From Global Warming Art
Characterization of IPCC scenarios for the nature of the world in 2100.
Figure showing the man-made emissions of greenhouse gases by economic sector in the year 2000.
This figure documents the projected emissions and atmospheric concentration of carbon dioxide according to the six illustrative scenarios developed by the Intergovernmental Panel on Climate Change (IPCC). Carbon dioxide is the most significant greenhouse gas in terms of emissions produced in the year 2000.
Emissions are expressed in billion (109) tonnes of carbon per year (GtC/yr) and concentration in parts per million by volume (ppmv).
Each of these scenarios are developed to illustrate one of a range of possible technological, economic and ecological futures that the IPCC Special Report on Emissions Scenarios  considered plausible. Every scenario imagines a world in which no explicit action is taken to combat greenhouse gas emissions, but some scenarios (B1 and B2) explore worlds where "increased environmental awareness" lead independently to pollution controls and cleaner technology. In this sense, every scenario considers a possible world that might occur in the absense of concern for global warming, and thus represent the range of possible futures in the absense of explicit regulation. However, some (A1T) contemplate drastic changes to global energy infrastructure, while others (e.g. A1B) might be considered a more direct continuation of existing trends.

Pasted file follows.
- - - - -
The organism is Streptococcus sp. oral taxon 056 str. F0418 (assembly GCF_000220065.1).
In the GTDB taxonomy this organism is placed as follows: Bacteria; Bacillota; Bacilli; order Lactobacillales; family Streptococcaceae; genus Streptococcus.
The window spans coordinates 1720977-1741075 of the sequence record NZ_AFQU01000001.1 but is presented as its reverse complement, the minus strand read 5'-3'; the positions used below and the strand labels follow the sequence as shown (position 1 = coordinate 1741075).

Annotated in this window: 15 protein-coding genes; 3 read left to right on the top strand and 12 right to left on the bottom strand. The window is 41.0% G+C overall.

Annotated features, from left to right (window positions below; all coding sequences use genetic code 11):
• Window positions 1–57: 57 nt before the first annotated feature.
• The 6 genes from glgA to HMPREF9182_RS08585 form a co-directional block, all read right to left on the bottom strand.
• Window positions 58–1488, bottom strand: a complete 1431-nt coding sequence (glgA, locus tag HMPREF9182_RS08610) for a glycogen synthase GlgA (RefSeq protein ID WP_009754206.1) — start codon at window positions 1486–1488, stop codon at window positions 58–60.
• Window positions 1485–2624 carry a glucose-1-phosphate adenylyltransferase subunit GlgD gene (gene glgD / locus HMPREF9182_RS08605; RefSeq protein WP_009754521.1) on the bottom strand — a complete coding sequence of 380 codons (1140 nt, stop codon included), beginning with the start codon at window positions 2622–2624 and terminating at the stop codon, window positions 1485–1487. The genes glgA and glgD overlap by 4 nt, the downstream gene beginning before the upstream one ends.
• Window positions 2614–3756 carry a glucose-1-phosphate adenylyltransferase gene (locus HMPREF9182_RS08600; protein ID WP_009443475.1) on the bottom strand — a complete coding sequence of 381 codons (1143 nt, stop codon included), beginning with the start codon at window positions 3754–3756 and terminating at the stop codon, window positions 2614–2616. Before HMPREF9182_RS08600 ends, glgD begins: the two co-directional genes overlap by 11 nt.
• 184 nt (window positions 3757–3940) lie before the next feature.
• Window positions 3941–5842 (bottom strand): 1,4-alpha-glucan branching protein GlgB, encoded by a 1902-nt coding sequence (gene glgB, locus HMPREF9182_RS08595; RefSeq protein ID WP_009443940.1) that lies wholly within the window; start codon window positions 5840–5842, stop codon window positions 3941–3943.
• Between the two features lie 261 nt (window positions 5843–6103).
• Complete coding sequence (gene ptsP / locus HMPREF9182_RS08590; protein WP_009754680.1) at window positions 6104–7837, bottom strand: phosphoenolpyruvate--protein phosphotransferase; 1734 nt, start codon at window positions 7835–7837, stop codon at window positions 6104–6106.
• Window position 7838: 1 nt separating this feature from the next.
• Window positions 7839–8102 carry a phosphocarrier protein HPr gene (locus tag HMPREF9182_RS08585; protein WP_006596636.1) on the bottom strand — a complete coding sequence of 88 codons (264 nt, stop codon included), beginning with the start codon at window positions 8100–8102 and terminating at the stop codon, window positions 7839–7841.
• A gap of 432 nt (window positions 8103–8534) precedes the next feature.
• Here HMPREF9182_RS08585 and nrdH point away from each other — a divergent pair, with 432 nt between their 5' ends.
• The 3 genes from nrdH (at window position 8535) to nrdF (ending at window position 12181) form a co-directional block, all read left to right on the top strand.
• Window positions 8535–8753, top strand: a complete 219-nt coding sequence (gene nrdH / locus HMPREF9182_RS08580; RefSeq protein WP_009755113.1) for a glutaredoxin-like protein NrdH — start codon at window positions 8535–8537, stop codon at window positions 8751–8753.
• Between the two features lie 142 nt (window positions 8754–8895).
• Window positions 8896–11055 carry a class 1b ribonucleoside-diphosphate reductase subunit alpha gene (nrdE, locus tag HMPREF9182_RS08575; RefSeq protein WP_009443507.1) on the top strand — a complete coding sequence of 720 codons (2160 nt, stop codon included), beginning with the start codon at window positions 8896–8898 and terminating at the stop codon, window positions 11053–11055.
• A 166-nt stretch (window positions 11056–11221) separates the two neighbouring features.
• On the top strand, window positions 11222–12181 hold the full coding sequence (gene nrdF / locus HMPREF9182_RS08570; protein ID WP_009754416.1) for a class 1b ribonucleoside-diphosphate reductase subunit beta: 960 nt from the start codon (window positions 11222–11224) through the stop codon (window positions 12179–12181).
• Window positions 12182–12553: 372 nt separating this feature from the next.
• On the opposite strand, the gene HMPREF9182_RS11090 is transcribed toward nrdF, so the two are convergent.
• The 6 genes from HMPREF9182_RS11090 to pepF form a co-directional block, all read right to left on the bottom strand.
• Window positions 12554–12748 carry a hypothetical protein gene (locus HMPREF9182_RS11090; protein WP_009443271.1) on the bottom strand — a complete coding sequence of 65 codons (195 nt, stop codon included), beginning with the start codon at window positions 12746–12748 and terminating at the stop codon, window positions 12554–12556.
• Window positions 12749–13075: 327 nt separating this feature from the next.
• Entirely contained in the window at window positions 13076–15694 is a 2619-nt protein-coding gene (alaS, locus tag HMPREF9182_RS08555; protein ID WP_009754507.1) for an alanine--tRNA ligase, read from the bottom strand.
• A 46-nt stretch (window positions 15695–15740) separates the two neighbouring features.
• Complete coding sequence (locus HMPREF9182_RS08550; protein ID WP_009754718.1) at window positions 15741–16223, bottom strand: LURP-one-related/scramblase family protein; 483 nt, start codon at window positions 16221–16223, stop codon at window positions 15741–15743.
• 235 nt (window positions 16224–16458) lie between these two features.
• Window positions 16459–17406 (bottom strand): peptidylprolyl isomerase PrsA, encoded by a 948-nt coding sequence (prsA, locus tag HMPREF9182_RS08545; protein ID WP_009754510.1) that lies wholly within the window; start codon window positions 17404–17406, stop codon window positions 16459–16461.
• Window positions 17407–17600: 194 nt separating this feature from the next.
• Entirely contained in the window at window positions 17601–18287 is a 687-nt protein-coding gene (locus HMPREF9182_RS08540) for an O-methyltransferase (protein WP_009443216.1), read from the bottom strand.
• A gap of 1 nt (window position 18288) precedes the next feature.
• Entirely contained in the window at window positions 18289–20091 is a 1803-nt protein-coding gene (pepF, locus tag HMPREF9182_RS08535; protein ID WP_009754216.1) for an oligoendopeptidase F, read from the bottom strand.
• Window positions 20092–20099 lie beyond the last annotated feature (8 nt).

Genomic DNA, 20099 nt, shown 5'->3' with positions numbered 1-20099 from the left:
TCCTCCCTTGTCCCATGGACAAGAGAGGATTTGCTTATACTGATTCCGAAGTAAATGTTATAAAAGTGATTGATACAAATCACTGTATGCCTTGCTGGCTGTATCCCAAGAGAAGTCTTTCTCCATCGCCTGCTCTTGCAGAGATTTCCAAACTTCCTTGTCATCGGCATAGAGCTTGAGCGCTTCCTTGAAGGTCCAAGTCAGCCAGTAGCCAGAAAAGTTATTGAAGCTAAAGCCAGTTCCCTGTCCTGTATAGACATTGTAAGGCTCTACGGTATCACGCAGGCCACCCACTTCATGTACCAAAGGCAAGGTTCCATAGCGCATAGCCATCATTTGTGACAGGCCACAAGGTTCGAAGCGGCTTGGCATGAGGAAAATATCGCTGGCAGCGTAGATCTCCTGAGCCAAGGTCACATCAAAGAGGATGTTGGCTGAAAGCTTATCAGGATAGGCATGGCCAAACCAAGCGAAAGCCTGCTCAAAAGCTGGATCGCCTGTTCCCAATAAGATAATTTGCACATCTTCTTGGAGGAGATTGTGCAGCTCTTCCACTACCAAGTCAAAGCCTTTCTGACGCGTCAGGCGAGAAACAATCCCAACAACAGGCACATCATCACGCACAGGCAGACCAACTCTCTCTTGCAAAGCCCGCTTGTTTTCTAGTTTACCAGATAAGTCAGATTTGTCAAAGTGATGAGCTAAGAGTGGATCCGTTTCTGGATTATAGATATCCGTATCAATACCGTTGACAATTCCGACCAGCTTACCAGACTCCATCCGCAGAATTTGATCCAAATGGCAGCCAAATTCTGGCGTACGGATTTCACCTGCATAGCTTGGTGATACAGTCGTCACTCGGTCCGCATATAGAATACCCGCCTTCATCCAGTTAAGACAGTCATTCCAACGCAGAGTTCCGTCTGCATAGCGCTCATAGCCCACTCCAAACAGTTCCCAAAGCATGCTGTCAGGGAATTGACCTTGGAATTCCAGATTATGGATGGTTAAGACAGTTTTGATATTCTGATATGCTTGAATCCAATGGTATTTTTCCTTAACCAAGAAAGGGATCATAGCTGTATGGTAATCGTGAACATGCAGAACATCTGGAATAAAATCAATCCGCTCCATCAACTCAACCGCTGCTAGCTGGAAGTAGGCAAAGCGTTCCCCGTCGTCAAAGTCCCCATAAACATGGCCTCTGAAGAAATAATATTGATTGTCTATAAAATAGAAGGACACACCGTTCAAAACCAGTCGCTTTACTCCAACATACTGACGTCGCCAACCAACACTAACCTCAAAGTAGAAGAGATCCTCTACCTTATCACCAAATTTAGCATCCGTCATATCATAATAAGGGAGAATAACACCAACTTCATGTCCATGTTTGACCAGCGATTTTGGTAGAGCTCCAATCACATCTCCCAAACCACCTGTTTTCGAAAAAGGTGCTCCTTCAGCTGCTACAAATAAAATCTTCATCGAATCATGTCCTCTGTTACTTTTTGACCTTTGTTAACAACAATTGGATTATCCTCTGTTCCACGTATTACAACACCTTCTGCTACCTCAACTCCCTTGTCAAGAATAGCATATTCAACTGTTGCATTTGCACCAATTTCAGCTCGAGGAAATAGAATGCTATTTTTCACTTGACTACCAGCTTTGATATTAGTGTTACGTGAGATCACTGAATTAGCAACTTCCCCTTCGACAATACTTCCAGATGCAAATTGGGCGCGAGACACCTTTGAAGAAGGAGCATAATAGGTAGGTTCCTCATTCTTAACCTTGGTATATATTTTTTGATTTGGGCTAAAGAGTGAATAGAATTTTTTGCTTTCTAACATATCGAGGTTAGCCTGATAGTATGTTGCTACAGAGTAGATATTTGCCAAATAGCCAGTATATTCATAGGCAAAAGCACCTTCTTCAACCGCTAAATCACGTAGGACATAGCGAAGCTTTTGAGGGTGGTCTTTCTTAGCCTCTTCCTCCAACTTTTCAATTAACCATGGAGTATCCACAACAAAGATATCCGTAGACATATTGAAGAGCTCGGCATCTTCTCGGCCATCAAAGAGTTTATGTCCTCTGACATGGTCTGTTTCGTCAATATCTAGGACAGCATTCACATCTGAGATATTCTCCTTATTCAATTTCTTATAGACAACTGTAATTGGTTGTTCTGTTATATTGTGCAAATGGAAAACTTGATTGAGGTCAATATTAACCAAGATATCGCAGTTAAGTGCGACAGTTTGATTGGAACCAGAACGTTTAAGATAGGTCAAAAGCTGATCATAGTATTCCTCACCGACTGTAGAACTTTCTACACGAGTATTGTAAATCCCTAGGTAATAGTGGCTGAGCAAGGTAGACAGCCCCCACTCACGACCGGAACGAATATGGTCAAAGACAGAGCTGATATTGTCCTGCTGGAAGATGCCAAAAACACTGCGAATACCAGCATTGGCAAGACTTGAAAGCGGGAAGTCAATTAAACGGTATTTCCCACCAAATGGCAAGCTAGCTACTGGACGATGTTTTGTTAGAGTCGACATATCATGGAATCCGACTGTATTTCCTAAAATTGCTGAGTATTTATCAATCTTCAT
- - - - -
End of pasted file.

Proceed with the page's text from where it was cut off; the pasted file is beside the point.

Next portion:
The wide breadth of scenarios considered to be possible is one of the key factors contributing the large uncertainty in estimates of global warming effects during the 21st century (1.4 to 5.8 °C from 1990 to 2100 [IPCC 2001a, ]). The other key factor is disagreement amongst models of the response expected for a given greenhouse gas concentration.
This image was constructed by Robert A. Rohde from data published in the IPCC SRES report.
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- [full text] IPCC (2001a). Houghton, J.T.,Y. Ding, D.J. Griggs, M. Noguer, P.J. van der Linden, X. Dai, K. Maskell, and C.A. Johnson (eds.): Climate Change 2001: The Scientific Basis. Contribution of Working Group I to the Third Assessment Report of the Intergovernmental Panel on Climate Change. Cambridge, UK: Cambridge University Press. ISBN 0521807670.
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